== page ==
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Abstract #2926

Is cerebral blood flow affected by preventable neurovascular risk factors and physical fitness level?

Lisa A van der Kleij1, Nina L. Højland Reislev2, Christian S. Eriksen3,4, Hartwig R. Siebner2, Carl-Johan Boraxbekk2, Erik L. Mortensen4,5, Jeroen Hendrikse1, Michael Kjaer3,4, Esben T Petersen2, and Ellen Garde2,4,5

1Radiology, University Medical Center Utrecht, Utrecht, Netherlands, 2Danish Research Centre for Magnetic Resonance, Centre for Functional and Diagnostic Imaging and Research, Copenhagen University Hospital Hvidovre, Hvidovre, Denmark, 3Department of Orthopedic Surgery M, Institute of Sports Medicine Copenhagen, Bispebjerg and Frederiksberg University Hospitals, Copenhagen, Denmark, 4Centre for Healthy Aging, Faculty of Health and Medical Sciences, Copenhagen University, Copenhagen, Denmark, 5Department of Public Health, Copenhagen University, Copenhagen, Denmark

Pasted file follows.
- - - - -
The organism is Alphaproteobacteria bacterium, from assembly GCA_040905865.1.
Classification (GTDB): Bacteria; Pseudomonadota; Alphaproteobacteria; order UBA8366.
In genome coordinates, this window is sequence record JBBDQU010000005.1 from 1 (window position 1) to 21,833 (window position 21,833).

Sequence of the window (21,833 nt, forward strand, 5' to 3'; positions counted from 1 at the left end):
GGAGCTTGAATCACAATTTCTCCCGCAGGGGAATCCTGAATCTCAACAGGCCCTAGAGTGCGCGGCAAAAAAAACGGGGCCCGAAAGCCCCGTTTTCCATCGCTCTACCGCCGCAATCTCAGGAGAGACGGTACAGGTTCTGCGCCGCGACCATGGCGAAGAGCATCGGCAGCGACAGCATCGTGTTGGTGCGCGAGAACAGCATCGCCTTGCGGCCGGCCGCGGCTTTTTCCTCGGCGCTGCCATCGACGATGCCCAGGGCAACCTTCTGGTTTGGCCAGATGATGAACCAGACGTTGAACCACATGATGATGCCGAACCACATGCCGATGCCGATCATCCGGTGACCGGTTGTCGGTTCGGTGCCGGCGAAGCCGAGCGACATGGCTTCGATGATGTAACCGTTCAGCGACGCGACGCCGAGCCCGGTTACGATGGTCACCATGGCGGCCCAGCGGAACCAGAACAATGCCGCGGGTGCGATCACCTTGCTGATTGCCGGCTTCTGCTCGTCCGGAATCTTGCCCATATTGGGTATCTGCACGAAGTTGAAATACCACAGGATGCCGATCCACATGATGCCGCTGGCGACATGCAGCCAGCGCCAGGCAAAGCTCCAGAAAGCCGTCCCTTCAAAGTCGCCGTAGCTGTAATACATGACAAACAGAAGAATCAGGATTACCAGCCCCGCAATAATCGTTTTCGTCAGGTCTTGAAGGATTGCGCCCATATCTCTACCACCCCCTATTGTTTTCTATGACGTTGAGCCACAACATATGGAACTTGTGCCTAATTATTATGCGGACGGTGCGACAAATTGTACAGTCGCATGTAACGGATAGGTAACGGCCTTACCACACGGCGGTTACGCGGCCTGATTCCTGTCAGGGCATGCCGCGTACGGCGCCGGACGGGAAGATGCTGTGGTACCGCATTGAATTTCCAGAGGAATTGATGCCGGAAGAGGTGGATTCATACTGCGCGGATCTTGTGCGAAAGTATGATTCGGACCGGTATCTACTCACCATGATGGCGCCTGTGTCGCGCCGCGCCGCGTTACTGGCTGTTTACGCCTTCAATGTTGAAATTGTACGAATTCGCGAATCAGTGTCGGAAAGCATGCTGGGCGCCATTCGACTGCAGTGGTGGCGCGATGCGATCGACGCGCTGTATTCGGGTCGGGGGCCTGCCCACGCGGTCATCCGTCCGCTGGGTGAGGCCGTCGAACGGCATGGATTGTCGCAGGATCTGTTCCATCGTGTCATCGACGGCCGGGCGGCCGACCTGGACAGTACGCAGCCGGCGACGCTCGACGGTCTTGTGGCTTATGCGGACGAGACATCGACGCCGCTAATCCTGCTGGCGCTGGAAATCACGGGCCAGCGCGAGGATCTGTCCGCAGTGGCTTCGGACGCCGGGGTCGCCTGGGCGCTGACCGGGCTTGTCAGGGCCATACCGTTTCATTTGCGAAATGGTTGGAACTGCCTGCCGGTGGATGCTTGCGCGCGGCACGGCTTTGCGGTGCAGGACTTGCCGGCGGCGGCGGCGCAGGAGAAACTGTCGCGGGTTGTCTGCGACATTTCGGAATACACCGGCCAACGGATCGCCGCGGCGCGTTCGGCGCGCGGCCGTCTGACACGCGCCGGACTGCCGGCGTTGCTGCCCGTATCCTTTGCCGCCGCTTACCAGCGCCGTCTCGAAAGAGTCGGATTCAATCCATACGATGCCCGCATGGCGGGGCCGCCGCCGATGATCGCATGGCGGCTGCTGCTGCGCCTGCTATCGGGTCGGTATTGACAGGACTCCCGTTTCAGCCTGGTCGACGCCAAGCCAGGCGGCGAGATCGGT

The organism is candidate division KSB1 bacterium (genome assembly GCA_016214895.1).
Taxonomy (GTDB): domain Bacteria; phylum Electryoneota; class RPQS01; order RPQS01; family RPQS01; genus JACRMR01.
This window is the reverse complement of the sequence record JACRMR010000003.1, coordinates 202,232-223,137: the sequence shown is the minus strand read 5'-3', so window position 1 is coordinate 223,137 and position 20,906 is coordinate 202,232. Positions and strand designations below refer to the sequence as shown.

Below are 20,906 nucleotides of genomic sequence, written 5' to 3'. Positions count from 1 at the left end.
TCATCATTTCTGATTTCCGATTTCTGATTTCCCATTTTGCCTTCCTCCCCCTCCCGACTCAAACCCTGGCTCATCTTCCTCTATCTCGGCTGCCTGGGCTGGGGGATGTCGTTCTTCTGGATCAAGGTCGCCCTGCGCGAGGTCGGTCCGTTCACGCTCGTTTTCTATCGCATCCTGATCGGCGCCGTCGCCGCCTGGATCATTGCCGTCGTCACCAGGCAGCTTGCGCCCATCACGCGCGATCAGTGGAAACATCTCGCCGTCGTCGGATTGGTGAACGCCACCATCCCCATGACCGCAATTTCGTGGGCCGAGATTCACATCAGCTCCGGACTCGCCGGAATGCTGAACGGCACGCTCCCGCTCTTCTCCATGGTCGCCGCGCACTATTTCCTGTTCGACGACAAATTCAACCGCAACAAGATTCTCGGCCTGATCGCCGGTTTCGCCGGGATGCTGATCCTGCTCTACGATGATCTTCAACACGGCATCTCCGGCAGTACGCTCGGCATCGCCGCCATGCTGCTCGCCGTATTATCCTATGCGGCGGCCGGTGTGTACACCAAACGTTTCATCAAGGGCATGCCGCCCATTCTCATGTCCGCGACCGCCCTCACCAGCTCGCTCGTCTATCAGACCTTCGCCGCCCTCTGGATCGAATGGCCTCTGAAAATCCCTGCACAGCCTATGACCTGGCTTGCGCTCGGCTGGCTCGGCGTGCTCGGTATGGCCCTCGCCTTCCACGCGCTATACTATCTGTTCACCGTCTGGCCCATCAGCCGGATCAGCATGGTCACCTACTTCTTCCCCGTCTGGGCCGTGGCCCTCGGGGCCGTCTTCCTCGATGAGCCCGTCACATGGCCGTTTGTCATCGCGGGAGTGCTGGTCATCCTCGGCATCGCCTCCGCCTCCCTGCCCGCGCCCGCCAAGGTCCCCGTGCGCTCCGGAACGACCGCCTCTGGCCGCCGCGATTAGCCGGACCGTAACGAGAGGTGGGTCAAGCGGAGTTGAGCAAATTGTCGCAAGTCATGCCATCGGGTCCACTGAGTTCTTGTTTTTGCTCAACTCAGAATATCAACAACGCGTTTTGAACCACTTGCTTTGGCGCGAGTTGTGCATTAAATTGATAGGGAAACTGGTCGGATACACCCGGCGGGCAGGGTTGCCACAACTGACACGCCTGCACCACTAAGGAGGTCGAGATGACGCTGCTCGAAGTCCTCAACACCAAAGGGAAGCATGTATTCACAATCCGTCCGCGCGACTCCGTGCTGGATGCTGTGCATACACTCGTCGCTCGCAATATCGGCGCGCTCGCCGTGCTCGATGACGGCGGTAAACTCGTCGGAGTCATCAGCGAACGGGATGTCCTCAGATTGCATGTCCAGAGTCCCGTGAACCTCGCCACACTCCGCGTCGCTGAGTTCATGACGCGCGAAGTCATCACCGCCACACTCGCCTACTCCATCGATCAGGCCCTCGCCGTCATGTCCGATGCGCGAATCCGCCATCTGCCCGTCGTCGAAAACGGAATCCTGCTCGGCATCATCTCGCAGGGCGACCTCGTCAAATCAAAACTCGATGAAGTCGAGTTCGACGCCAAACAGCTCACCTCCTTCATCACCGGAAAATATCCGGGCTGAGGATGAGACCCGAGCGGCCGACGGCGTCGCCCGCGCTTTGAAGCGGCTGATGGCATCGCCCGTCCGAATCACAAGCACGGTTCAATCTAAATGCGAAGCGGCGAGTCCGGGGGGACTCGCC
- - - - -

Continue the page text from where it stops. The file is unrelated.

The health-related effects of aging (biological age) are highly variable across individuals with a similar chronological age. In this study we investigate the relationship between neurovascular health, physical fitness and mean gray matter cerebral blood flow (CBF) in a cohort of 300 home-dwelling volunteers between 62 and 70 years old. In these population-based elderly participants we found that preventable risk factors for neurovascular disease are associated with cerebral blood flow. A high mean arterial pressure, high cholesterol and low creatinine were associated with a decreased gray matter perfusion, whereas physical fitness was not.

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